·         -Your company does not pay corporation tax on the loan.
·         -You don’t need to tell HMRC about the loan on your Company Tax Return.

You will, however, need to include it in your Company Tax Return if you either:

·         -Take a further loan within 30 days of (before or after) the repayment.
·         -Have arrangements in place for a further loan to be made at the time of the repayment.

If your director’s loan is paid off in full within 9 months and 1 day of the end of your company’s accounting period:

·         -Your company does not pay corporation tax on the loan.
·         -You must include details of that loan in your Company Tax Return.

You will, however, need to pay Corporation Tax on the loan if you either:

·         -Take a further loan within 30 days of (before or after) the repayment.
·         -Have arrangements in place for a further loan to be made at the time of the repayment.

If your director’s loan is not paid off within 9 months and 1 day of the company’s accounting year end:

·         -Your company must pay Corporation Tax on the loan – the current tax rate for a director’s loan is 25% of the loan (i.e. a company with a director’s loan account which is £10,000 overdrawn will have to pay £2500 corporation tax on that loan).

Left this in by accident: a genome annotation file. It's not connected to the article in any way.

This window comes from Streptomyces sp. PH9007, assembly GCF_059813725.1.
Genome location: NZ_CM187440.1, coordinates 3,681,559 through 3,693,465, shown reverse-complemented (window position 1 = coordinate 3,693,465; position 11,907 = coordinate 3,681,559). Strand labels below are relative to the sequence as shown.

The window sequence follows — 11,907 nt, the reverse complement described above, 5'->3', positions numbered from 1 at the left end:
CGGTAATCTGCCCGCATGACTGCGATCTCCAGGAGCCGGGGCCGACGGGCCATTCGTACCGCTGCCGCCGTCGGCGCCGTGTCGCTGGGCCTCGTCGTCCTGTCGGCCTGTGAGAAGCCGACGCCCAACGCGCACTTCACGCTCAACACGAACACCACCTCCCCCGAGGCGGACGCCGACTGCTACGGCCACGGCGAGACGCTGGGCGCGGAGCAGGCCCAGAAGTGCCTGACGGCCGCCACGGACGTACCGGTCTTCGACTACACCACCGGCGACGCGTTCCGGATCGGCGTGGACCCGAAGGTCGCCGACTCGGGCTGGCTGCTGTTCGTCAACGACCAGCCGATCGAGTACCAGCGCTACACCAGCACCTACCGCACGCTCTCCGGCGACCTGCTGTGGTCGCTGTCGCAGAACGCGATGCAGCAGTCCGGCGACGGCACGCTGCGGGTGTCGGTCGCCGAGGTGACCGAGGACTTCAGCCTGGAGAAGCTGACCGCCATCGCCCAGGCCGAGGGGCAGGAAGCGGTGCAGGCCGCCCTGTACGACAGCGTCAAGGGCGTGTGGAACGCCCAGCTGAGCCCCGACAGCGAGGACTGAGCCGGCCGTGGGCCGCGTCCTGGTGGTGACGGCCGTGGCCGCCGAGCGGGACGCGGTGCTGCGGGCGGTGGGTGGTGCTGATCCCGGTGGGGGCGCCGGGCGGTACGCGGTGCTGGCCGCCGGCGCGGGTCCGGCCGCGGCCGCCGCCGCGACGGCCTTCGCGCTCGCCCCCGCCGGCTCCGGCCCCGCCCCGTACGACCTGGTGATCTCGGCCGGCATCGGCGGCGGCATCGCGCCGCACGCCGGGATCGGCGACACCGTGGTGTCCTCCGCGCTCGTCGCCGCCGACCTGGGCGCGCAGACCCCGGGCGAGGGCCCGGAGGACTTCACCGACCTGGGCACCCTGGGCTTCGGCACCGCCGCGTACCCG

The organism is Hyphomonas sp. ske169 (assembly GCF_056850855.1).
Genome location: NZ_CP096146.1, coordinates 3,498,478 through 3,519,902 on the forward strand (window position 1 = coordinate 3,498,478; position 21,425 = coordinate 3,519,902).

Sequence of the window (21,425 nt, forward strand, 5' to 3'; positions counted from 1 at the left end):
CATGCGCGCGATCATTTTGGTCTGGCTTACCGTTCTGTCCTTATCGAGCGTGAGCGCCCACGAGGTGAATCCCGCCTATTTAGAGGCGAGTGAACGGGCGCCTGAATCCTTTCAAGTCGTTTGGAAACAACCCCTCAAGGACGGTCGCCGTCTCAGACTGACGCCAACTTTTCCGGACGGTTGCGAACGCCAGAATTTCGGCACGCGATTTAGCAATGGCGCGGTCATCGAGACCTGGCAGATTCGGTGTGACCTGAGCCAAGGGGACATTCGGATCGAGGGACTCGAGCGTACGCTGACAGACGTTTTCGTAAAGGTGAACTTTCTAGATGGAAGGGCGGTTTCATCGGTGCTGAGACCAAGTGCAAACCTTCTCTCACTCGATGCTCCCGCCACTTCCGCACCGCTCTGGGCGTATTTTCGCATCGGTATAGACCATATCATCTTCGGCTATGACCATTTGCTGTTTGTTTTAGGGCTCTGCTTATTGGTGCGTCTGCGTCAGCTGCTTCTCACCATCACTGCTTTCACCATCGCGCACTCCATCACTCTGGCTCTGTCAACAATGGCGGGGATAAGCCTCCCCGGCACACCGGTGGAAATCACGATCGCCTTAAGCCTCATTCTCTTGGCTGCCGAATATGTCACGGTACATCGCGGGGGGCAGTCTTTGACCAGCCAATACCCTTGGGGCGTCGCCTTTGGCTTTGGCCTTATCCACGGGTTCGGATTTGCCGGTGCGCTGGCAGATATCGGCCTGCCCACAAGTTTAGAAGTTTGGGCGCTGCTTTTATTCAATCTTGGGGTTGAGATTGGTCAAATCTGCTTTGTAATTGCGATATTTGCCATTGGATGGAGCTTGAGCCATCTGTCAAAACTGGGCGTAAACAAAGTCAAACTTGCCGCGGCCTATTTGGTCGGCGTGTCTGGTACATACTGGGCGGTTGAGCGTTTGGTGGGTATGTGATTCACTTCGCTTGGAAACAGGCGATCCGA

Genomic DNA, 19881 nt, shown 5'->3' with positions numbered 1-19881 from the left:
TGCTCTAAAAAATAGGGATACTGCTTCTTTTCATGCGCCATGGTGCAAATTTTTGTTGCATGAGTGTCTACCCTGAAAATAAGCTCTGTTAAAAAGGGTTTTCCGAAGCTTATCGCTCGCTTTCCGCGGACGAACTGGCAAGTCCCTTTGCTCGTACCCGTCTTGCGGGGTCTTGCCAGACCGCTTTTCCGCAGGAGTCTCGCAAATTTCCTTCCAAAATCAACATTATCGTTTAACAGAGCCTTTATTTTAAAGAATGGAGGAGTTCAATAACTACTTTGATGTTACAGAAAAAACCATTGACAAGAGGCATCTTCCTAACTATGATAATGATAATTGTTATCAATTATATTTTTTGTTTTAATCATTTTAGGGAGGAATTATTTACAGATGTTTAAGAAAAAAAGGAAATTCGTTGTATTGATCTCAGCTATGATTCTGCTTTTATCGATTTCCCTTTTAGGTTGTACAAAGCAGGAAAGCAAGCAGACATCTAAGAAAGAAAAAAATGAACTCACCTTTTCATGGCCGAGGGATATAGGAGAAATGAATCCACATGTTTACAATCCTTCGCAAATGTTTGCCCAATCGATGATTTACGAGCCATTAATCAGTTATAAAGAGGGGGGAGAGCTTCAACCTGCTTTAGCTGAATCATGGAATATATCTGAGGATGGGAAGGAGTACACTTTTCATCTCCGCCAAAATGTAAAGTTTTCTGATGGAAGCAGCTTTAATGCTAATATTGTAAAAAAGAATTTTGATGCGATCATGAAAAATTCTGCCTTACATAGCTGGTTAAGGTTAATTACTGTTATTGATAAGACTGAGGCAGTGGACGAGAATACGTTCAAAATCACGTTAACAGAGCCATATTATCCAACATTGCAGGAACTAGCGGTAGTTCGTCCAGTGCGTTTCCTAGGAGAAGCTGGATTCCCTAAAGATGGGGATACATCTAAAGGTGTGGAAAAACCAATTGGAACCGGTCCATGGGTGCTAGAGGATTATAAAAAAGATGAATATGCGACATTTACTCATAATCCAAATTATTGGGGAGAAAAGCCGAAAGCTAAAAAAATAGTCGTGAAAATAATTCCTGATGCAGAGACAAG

·         -You must include details of the loan in your Company Tax Return.
·         -HMRC will charge interest on the amount unpaid.

Claiming relief after your director’s loan has been repaid

If you do have to pay corporation tax and the director’s loan has been paid back in full, the amount of the corporation tax can be reclaimed. This can only be done in a window starting 9 months after the end of the accounting period in which the loan was paid off. Claims must be made before within 4 years from the end of the financial year in which the loan is repaid. Any interest paid is not reclaimable.

Director’s Loans that are written off or released

When the loan is written off or released, it does not need to be repaid. Instead the amount written off is treated as personal income and needs to be included on the personal self-assessment tax return, NIC’s will also need to be paid.

Director’s Loan – Change to Benefit In Kind

Previously, when the director’s loan account was overdrawn by £5000 or more, the loan amount was treated as a benefit in kind. The threshold has since been increased to £10,000.

This means that the director will have to pay income tax based on HMRC’s official rate of interest of the loan if they owe the company £10,000 or more. It must be reported on the director’s Self-Assessment Tax Return. The benefit in kind can be avoided by paying interest to the company on the loan at or above the HMRC official rate. Class 1A NIC’s will also have to be payable by the company.